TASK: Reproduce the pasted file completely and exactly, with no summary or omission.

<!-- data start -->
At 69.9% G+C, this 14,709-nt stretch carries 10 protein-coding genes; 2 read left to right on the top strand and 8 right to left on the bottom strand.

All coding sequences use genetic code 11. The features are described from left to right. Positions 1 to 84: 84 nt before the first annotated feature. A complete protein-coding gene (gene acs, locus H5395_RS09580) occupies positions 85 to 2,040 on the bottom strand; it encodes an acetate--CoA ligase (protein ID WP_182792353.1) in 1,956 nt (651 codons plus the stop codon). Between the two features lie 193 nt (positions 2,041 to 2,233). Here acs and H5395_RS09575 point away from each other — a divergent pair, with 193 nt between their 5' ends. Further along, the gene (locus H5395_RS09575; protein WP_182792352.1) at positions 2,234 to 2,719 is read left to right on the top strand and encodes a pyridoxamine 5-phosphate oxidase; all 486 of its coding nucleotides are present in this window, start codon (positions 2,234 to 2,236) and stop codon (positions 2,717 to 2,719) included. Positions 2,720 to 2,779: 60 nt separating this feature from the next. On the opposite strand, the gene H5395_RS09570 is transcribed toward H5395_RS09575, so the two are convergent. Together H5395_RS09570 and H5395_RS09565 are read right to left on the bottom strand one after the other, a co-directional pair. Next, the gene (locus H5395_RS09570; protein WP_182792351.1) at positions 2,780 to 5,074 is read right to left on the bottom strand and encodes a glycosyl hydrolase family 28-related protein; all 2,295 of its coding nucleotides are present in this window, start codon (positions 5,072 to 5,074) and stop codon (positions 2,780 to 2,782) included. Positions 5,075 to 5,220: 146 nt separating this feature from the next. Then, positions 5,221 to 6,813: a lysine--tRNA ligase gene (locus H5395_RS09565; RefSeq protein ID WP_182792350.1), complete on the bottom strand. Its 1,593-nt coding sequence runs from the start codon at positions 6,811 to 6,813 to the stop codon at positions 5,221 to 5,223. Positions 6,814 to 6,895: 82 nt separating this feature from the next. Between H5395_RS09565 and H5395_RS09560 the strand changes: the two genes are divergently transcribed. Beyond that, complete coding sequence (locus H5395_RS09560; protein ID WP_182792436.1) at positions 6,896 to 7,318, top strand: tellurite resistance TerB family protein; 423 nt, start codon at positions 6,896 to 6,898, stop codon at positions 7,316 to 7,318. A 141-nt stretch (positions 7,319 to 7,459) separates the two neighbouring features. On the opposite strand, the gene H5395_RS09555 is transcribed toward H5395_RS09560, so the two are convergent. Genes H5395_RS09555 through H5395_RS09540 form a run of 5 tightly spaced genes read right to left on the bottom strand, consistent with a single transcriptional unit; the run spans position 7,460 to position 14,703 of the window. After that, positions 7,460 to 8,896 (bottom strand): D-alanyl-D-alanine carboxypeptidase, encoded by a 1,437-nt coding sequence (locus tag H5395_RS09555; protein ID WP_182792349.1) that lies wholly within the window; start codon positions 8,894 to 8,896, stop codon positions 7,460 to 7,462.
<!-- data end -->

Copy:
At 69.9% G+C, this 14,709-nt stretch carries 10 protein-coding genes; 2 read left to right on the top strand and 8 right to left on the bottom strand.

All coding sequences use genetic code 11. The features are described from left to right. Positions 1 to 84: 84 nt before the first annotated feature. A complete protein-coding gene (gene acs, locus H5395_RS09580) occupies positions 85 to 2,040 on the bottom strand; it encodes an acetate--CoA ligase (protein ID WP_182792353.1) in 1,956 nt (651 codons plus the stop codon). Between the two features lie 193 nt (positions 2,041 to 2,233). Here acs and H5395_RS09575 point away from each other — a divergent pair, with 193 nt between their 5' ends. Further along, the gene (locus H5395_RS09575; protein WP_182792352.1) at positions 2,234 to 2,719 is read left to right on the top strand and encodes a pyridoxamine 5-phosphate oxidase; all 486 of its coding nucleotides are present in this window, start codon (positions 2,234 to 2,236) and stop codon (positions 2,717 to 2,719) included. Positions 2,720 to 2,779: 60 nt separating this feature from the next. On the opposite strand, the gene H5395_RS09570 is transcribed toward H5395_RS09575, so the two are convergent. Together H5395_RS09570 and H5395_RS09565 are read right to left on the bottom strand one after the other, a co-directional pair. Next, the gene (locus H5395_RS09570; protein WP_182792351.1) at positions 2,780 to 5,074 is read right to left on the bottom strand and encodes a glycosyl hydrolase family 28-related protein; all 2,295 of its coding nucleotides are present in this window, start codon (positions 5,072 to 5,074) and stop codon (positions 2,780 to 2,782) included. Positions 5,075 to 5,220: 146 nt separating this feature from the next. Then, positions 5,221 to 6,813: a lysine--tRNA ligase gene (locus H5395_RS09565; RefSeq protein ID WP_182792350.1), complete on the bottom strand. Its 1,593-nt coding sequence runs from the start codon at positions 6,811 to 6,813 to the stop codon at positions 5,221 to 5,223. Positions 6,814 to 6,895: 82 nt separating this feature from the next. Between H5395_RS09565 and H5395_RS09560 the strand changes: the two genes are divergently transcribed. Beyond that, complete coding sequence (locus H5395_RS09560; protein ID WP_182792436.1) at positions 6,896 to 7,318, top strand: tellurite resistance TerB family protein; 423 nt, start codon at positions 6,896 to 6,898, stop codon at positions 7,316 to 7,318. A 141-nt stretch (positions 7,319 to 7,459) separates the two neighbouring features. On the opposite strand, the gene H5395_RS09555 is transcribed toward H5395_RS09560, so the two are convergent. Genes H5395_RS09555 through H5395_RS09540 form a run of 5 tightly spaced genes read right to left on the bottom strand, consistent with a single transcriptional unit; the run spans position 7,460 to position 14,703 of the window. After that, positions 7,460 to 8,896 (bottom strand): D-alanyl-D-alanine carboxypeptidase, encoded by a 1,437-nt coding sequence (locus tag H5395_RS09555; protein ID WP_182792349.1) that lies wholly within the window; start codon positions 8,894 to 8,896, stop codon positions 7,460 to 7,462.